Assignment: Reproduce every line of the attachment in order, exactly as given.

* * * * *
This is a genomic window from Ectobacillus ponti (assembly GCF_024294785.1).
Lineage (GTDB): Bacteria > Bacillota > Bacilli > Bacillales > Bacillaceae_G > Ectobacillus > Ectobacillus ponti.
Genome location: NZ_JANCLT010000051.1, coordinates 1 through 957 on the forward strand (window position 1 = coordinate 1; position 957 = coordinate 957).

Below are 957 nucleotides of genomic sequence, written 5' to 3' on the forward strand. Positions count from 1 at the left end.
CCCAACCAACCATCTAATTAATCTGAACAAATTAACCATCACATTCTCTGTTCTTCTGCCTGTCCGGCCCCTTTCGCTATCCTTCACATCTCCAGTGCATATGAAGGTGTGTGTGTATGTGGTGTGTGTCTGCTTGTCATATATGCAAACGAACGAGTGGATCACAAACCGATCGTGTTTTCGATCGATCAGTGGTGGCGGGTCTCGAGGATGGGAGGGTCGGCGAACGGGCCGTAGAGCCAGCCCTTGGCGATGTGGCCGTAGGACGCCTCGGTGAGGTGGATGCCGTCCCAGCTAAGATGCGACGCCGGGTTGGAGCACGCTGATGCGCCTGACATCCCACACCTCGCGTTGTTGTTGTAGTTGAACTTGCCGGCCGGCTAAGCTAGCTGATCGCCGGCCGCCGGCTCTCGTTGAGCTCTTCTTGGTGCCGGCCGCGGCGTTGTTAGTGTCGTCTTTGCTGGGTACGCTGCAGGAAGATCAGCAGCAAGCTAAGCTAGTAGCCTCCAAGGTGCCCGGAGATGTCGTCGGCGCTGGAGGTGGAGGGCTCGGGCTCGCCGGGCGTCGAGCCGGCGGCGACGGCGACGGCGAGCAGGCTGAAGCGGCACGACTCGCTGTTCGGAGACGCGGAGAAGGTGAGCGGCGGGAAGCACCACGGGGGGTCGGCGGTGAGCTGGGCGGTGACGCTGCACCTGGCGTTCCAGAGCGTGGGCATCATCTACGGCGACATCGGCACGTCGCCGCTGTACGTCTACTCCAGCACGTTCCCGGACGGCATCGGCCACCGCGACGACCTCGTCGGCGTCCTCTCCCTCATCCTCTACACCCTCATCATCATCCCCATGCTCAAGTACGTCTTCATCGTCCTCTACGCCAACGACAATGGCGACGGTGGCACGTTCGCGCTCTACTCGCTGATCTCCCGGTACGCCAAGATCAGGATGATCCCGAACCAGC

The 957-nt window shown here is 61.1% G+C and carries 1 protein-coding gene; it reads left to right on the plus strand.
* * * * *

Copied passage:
This is a genomic window from Ectobacillus ponti (assembly GCF_024294785.1).
Lineage (GTDB): Bacteria > Bacillota > Bacilli > Bacillales > Bacillaceae_G > Ectobacillus > Ectobacillus ponti.
Genome location: NZ_JANCLT010000051.1, coordinates 1 through 957 on the forward strand (window position 1 = coordinate 1; position 957 = coordinate 957).

Below are 957 nucleotides of genomic sequence, written 5' to 3' on the forward strand. Positions count from 1 at the left end.
CCCAACCAACCATCTAATTAATCTGAACAAATTAACCATCACATTCTCTGTTCTTCTGCCTGTCCGGCCCCTTTCGCTATCCTTCACATCTCCAGTGCATATGAAGGTGTGTGTGTATGTGGTGTGTGTCTGCTTGTCATATATGCAAACGAACGAGTGGATCACAAACCGATCGTGTTTTCGATCGATCAGTGGTGGCGGGTCTCGAGGATGGGAGGGTCGGCGAACGGGCCGTAGAGCCAGCCCTTGGCGATGTGGCCGTAGGACGCCTCGGTGAGGTGGATGCCGTCCCAGCTAAGATGCGACGCCGGGTTGGAGCACGCTGATGCGCCTGACATCCCACACCTCGCGTTGTTGTTGTAGTTGAACTTGCCGGCCGGCTAAGCTAGCTGATCGCCGGCCGCCGGCTCTCGTTGAGCTCTTCTTGGTGCCGGCCGCGGCGTTGTTAGTGTCGTCTTTGCTGGGTACGCTGCAGGAAGATCAGCAGCAAGCTAAGCTAGTAGCCTCCAAGGTGCCCGGAGATGTCGTCGGCGCTGGAGGTGGAGGGCTCGGGCTCGCCGGGCGTCGAGCCGGCGGCGACGGCGACGGCGAGCAGGCTGAAGCGGCACGACTCGCTGTTCGGAGACGCGGAGAAGGTGAGCGGCGGGAAGCACCACGGGGGGTCGGCGGTGAGCTGGGCGGTGACGCTGCACCTGGCGTTCCAGAGCGTGGGCATCATCTACGGCGACATCGGCACGTCGCCGCTGTACGTCTACTCCAGCACGTTCCCGGACGGCATCGGCCACCGCGACGACCTCGTCGGCGTCCTCTCCCTCATCCTCTACACCCTCATCATCATCCCCATGCTCAAGTACGTCTTCATCGTCCTCTACGCCAACGACAATGGCGACGGTGGCACGTTCGCGCTCTACTCGCTGATCTCCCGGTACGCCAAGATCAGGATGATCCCGAACCAGC

The 957-nt window shown here is 61.1% G+C and carries 1 protein-coding gene; it reads left to right on the plus strand.